In 1934, Franklin D. Roosevelt made Columbus Day a national holiday to be celebrated annually on October 12. This date was changed in 1971, when Columbus Day achieved the status of federal holiday. As a result, we now celebrate Columbus Day on the second Monday of October each year.
Favorite Columbus Books & Resources
Six books not listed below along with two favorite Columbus downloads.
- Create a Columbus timeline showing the main events in Columbus’s life including his three voyages. Add one or two other important events that were going on in the world at the same time.
- Create a travel brochure describing the land Columbus found.
- Create a diamond poem summing up what you know about Columbus.
- Create a Columbus notebook. Here are a few things you might decide to include (you’ll find printables and notebooking resources below):
- Copywork from Columbus’s journal.
- A diagram or illustration of the Santa Maria.
- Narration from one of the books you read or a summary of what you learn.
- A map showing his voyages.
Christopher Columbus: Explorer
Basic information on Columbus and his four voyages at EnchantedLearning.com.
More extensive biography from the BBC.
ThinkQuest that includes portions of his journal written in easy-to-understand language.
What he did, where he sailed, and what he found at the BBC.
Christopher Columbus Discovers America, 1492
EyewitnessToHistory.com account that relies on primary sources.
Great timeline at ColumbusLandfall.com.
Interactive site from the BBC that has information, timeline, fun facts, quiz, and a well-done Christopher Columbus game (actually a series of games) that helps students learn about Columbus and his voyage.
The Columbus Navigation Homepage
Interactive site to learn more about the history, navigation, and landfall of Columbus.
Christopher Columbus Activity Book
Free download from Nest Learning that includes a coloring book, a map, discussion questions, and games and activities.
Columbus’s Voyage: Maps and Ships
Craft at EnchantedLearning.com where students make a map and three small ships to trace Columbus’s route.
You Are There: Columbus Discovers America
Audio file from the old radio show narrated by John Daly (CBS).
View the Columbus Doors that stand at the entrance to the Capitol Building and depict the life of Columbus.
Milk Carton Spanish Galleon
Foldable at Papertoys.com.
Find Your Longitude
Where in the world are you? Find out in this PBS interactive.
Simple interactive quiz for wrapping up.
Favorite Columbus Books & Resources
Six books not listed below.
“Story of Christopher Columbus for Little Children”
Chapter for younger children from In Story-Land by Elizabeth Harrison.
I, Columbus: My Journal, 1492–1493 by Peter and Connie Roop
Excellent book based Columbus’s journal entries.
“Four Centuries Ago”
The first two chapters of Swinton’s Primary United States cover Christopher Columbus.
Where Do You Think You’re Going, Christopher Columbus? by Jean Fritz
Some like, and some really dislike, these historical books by Jean Fritz published by Scholastic. As always, the choice is yours!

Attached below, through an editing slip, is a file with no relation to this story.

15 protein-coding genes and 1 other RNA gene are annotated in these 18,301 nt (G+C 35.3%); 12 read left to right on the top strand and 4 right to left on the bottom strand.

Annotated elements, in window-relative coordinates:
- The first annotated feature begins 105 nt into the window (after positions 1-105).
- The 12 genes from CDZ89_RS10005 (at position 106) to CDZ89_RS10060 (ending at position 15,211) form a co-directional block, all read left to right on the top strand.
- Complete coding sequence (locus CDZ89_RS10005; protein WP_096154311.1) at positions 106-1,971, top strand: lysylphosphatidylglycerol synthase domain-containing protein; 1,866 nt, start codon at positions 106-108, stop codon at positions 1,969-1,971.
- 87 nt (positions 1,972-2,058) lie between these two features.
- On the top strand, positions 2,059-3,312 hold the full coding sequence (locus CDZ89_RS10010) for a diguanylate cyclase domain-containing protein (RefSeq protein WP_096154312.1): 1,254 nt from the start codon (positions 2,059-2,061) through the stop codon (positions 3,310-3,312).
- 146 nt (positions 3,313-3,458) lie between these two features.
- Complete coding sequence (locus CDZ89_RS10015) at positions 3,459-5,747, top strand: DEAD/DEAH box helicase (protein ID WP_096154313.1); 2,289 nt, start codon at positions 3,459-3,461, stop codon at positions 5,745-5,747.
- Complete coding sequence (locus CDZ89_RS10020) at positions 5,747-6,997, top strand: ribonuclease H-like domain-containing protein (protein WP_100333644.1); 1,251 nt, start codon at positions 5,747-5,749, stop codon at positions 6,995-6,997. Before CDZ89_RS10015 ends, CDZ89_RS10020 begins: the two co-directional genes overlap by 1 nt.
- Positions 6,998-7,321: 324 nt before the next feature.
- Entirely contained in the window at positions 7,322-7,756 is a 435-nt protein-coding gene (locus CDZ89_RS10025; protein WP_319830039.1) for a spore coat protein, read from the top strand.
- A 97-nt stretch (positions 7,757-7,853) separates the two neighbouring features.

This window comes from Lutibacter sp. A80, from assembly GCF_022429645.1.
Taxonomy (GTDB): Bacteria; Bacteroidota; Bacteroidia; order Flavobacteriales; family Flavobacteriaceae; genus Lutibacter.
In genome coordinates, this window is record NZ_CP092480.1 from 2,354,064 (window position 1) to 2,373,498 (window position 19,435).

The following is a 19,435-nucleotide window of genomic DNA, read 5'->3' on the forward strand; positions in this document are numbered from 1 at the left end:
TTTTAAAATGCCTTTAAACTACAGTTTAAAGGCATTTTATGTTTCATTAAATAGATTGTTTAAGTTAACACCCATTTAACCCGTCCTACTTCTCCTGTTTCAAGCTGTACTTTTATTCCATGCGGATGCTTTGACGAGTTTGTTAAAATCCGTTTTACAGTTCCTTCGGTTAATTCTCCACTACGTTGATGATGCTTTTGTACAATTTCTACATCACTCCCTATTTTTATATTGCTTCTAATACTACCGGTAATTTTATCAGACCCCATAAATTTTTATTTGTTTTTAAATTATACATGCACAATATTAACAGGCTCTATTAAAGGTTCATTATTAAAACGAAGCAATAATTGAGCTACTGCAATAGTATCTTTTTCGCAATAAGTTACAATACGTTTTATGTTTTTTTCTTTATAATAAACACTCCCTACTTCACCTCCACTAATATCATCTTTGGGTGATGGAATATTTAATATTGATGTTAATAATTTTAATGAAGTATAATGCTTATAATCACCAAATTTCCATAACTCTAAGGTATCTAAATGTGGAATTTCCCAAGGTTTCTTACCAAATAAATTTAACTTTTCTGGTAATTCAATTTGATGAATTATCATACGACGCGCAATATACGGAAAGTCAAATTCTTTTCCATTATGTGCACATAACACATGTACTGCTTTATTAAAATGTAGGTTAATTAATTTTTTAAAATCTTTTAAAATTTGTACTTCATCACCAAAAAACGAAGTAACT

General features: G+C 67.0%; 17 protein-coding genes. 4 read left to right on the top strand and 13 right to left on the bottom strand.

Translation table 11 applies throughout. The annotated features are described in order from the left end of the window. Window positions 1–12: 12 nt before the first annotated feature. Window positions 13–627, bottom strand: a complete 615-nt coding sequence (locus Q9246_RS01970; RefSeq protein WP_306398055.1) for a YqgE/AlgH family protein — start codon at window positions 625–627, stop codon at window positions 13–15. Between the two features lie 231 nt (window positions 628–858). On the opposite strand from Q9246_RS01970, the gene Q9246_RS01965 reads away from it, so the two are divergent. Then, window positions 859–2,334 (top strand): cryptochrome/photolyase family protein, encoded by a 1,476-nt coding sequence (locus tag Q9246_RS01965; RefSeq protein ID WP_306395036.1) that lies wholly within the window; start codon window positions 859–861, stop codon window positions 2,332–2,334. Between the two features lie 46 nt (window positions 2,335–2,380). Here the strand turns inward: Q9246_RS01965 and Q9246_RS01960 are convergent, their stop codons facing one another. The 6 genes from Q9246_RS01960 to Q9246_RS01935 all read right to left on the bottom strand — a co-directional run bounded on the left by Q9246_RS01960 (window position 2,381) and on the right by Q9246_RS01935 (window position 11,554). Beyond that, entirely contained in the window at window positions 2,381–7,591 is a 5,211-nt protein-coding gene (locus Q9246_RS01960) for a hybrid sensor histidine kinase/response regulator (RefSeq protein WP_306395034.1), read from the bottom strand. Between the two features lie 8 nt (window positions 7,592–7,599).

The Life of Columbus by Edward Everett Hale
Biography based on his own letters and other documents from his time written by a former chaplain of the United States and the author of The Man Without a Country.
Columbus’s Letter to the King and Queen of Spain
Primary source document hosted at Fordham University describing his find.
Personal Narrative of the First Voyage of Columbus to America
Unit Studies & Lesson Plans
Chart Columbus’s Voyages
Lesson plan at TeacherVision.com.
Columbus Day Copywork and Worksheets
Nice 33-page set at CyncesPlace.com featuring copywork, dictation, coloring pages, poetry, and more!
Columbus Sailed the Ocean Blue
Cute five-day Core Knowledge unit for kindergarteners. Some nice printables included.
Christopher Columbus: The Man, the Myth, and the Legend
Seven-day Core Knowledge lesson plan aimed at kindergartners (but easily adaptable upward) that covers continents, oceans, and the compass rose, and includes lots of hands-on activities culminating in a dramatic interpretation.
Christopher Columbus Lapbook
This is not a free resource, but a highly rated unit and project pack from Hands of a Child for those wanting something a bit more formal. The 77-page download includes background information and 18 hands-on activities covering Columbus, a route to Asia, the voyage, the crew, and Columbus Day, among other topics.
My First Biography: Columbus
8-page teacher guide for the book published by Scholastic that can also be used independently.
Navigating the Atlantic in 1492
Lesson plan from Scholastic with four hands-on activities.
Wrong-Way Corrigan: A Compass Unit Study
A fun aside for those who wish to use this opportunity to learn about the compass and directions.
Maps: A Unit Study
Another fun aside for those who want to explore maps.
Chicago World’s Fair: A Unit Study
Another fun rabbit trail for those interested in the World’s Columbian Exposition held in Chicago mentioned above.
Printables & Notebooking Pages
Christopher Columbus Map
1490 map for notebook.
Route of Columbus — First Voyage
Map for notebook.
The Four Voyages of Columbus
Map for notebook.
Explorer Data Chart
Notebooking page from Scholastic.
Parts of a Ship
Diagram at EnchantedLearning.com.
Coloring page for notebook from DLTK’s.
Another option from DLTK’s.
Columbus Day Notebooking Pages
15-page download from NotebookingFairy.com.
Columbus Day Notebooking Pages
Simple pages for copywork, narrations, or wrapping up.